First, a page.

she turned her whole body at once. Like a statue on its plinth.


He kept the letter in an envelope with 6-cent Eisenhower

stamps—my father who expired in my arms, sliding down

into sheets the color of that ancient patient-history letter.



Roy Bentley



A foreman in charge of New Hires showed me around.

I recall he was fat and carried a clipboard he set aside

and he rolled up his shirtsleeves and knelt to show me

what to do. I recall the forearm with a swastika tattoo,

the other shoulder arm forearm tensing at hammerfall.

All morning I chisel-chipped at resinous factory floor.

Cursed the tunnel of summer heat at the plastics plant.


I knew about Ben Braddock, the neighbor in a suit—

a tall man with a fresh haircut and a martini in hand—

arrowing the phrase, A word about your future, Ben?

This was grunt-shitwork for non-union employment.

Structurlite Plastics was closed, the full-timers off.

My mom worked 3rd shift. Presses and Production.

Said she put in a good word. Batted her eye lashes.


Maybe she had to withstand the heat of a full stare

from someone who concealed most of who he was

like wearing long sleeves in June to mask a tattoo.

If I know my mom, she asked then acted contrite

as if something was off with the count that day.

Whatever she did, I got the job removing resin

from a floor at a factory that made hard hats.


Shards of disintegrate shot into my face.

I got hit in the eye, petitioned for goggles,

and went back to work. I didn’t know yet

there was that much misery in the world.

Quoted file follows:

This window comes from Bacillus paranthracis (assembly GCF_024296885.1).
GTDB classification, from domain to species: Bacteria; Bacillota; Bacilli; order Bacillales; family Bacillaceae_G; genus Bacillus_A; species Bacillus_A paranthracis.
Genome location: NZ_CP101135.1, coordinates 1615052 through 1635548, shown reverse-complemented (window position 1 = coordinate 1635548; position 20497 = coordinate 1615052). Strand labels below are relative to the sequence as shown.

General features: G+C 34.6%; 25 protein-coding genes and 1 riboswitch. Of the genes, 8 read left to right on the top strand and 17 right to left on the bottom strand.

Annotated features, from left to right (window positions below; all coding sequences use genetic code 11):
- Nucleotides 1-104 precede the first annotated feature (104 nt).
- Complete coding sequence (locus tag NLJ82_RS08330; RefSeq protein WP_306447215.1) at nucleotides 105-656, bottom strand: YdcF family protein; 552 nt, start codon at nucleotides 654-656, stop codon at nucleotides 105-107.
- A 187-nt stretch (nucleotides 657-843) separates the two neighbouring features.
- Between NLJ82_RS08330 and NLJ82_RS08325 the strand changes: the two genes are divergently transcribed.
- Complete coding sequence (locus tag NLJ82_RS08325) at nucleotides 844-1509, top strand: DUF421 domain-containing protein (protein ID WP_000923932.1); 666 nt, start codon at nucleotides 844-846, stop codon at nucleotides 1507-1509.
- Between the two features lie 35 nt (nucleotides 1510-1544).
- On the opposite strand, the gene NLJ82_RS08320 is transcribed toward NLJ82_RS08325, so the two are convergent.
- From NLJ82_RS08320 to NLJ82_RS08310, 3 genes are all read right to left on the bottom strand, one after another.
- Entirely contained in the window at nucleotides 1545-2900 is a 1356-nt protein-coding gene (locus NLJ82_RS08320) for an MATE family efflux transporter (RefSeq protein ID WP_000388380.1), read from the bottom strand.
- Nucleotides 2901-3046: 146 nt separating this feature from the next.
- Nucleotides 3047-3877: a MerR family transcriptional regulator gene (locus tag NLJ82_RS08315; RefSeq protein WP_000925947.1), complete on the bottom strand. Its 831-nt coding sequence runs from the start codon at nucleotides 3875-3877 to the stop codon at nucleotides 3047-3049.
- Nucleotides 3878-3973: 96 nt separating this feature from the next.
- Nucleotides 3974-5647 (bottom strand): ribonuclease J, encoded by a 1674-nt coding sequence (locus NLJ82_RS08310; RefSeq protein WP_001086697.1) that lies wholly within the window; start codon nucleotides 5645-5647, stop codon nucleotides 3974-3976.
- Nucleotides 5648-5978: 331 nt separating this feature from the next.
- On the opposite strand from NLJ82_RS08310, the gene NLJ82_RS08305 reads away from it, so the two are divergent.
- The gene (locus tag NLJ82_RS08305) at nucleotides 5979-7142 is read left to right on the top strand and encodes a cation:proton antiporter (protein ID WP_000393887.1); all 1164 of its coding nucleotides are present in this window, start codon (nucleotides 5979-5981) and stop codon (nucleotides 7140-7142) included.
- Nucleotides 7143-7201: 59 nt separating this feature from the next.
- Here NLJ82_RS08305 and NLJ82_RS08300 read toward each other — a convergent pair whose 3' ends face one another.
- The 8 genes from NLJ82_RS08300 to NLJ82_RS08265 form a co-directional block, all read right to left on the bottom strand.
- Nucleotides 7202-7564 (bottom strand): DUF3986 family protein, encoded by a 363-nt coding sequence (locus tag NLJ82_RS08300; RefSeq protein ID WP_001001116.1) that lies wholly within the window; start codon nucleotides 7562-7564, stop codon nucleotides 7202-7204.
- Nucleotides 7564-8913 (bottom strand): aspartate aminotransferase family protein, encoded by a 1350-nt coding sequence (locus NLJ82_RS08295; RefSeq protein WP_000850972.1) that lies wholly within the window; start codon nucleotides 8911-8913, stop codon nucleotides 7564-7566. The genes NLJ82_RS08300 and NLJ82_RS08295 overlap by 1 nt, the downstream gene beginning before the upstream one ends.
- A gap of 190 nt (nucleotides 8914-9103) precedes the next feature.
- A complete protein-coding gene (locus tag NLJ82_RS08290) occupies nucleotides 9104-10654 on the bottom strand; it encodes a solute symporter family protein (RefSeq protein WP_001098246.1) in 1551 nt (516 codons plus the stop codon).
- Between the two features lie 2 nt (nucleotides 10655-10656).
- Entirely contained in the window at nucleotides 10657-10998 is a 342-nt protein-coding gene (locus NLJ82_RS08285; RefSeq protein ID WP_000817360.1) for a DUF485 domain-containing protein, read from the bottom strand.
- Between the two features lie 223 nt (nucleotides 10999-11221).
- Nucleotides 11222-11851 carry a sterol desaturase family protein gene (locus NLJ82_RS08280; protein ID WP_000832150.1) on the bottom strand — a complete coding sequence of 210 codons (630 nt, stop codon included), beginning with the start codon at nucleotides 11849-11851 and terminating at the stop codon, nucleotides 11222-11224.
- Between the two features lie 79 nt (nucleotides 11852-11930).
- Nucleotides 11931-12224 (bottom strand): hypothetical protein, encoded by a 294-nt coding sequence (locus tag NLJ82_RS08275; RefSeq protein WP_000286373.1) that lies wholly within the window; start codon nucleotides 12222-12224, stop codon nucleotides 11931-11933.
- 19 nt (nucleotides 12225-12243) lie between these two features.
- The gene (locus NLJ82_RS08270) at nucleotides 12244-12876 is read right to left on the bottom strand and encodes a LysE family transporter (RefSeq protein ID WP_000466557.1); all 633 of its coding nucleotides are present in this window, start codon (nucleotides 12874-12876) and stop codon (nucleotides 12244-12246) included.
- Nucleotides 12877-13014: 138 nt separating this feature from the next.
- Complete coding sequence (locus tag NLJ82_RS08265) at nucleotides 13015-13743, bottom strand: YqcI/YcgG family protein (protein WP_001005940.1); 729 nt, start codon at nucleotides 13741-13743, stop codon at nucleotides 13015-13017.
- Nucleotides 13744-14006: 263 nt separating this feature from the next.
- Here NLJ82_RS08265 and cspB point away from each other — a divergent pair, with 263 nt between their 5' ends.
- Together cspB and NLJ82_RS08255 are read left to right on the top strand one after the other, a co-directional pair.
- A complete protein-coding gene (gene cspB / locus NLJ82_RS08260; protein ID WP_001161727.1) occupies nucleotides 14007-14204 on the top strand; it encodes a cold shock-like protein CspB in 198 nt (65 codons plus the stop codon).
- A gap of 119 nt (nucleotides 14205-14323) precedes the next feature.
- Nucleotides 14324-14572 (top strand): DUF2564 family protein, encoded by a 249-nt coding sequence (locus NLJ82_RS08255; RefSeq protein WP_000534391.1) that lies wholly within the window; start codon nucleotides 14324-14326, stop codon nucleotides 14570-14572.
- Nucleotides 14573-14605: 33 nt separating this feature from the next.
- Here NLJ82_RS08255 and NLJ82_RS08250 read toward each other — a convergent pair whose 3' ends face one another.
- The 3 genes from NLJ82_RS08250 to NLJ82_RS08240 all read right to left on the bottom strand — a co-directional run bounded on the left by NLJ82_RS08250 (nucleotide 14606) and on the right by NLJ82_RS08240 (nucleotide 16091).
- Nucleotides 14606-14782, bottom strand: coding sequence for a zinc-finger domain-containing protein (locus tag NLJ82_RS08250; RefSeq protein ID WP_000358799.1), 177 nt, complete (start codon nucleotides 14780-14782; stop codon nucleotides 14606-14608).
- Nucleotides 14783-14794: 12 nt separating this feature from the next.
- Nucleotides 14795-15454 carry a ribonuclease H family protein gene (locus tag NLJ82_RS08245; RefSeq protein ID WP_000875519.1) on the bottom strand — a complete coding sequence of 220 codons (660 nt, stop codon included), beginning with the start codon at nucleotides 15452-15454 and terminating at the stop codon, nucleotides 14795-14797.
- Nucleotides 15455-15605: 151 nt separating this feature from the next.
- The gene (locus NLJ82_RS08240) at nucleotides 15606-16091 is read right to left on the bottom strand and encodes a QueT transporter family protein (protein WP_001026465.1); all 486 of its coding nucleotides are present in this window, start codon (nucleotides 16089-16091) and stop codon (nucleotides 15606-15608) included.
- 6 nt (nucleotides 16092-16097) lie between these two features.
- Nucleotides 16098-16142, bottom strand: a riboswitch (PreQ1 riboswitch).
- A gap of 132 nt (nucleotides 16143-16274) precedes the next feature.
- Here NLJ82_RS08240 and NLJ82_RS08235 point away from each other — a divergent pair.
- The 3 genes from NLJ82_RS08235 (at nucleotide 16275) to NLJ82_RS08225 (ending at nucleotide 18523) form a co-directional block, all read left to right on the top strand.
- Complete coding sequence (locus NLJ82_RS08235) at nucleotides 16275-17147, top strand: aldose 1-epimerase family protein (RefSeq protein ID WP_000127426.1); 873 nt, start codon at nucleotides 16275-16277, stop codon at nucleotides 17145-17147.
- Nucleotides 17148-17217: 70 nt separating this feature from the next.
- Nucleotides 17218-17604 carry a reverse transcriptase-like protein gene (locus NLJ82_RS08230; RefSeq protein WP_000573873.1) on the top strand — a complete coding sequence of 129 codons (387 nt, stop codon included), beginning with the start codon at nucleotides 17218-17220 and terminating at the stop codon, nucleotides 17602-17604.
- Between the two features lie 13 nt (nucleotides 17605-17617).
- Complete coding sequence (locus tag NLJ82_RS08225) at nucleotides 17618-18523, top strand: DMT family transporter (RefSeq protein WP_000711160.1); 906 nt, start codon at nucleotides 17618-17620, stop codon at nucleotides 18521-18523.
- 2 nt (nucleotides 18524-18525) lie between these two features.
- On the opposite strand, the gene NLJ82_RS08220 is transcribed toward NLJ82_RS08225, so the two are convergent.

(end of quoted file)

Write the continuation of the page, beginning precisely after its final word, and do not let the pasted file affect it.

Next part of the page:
Then I said I needed a jackhammer. Help.

Clipboard Carrier shot back, Jackhammer?

Why would I want that if I’ve got you?



Roy Bentley

Roy Donovan & Dog


It isn’t his dog, it’s his wife Abby’s. She’s named it Dog.

The Dogo Argentino is also called the Argentinian Mastiff

or Argentine Dogo. It is a large, well-muscled dog. The deep-set


chest is wide. There is an abundance of skin on the muscled neck.

Abby Donovan’s rescue mutt Dog—like Ray—is a fugitive again.

Ray’s black Benz CLS 550 is parked, and so Dog hangs its head


out the window to lap up a fugitive California-summer breeze.

Ray is on his phone, straightening out the fact Shit travels.

We overhear: You want me to get creative on your ass?


I want a dog named Dog and a protector like Ray Donovan.

See Ray shove the slayer-priest into the posh trunk of his Benz.

See Ray honing his move-and-shoot skills on the Armenian Mob,


though getting shot may make him late for dinner with the family.

See Ray let out a low sob-become-a-howl because his daughter

Bridget can never know the Whole Story. See Ray's Irish wife


rescue herself and Ray (and, by extension, Dog) from a hitman

whose dying wish may have been at least one chimera of a wife

who is learning, on the run, what it takes after hope hits the road.




ROY BENTLEY is the author of Starlight Taxi (Lynx House), which won the Blue Lynx Poetry Prize in 2012. Books include The Trouble with a Short Horse in Montana (White Pine), which was the winner of the White Pine Press Poetry Prize, Any One Man (Bottom Dog Books), and Boy in a Boat (University of Alabama), which won the University of Alabama Press Poetry Series. Recipient of a Creative Writing Fellowship from the National Endowment for the Arts, six Ohio Arts Council fellowships, and a Florida Division of Cultural Affairs fellowship, his poems have appeared in the Southern Review, Prairie Schooner, Shenandoah, North American Review and elsewhere.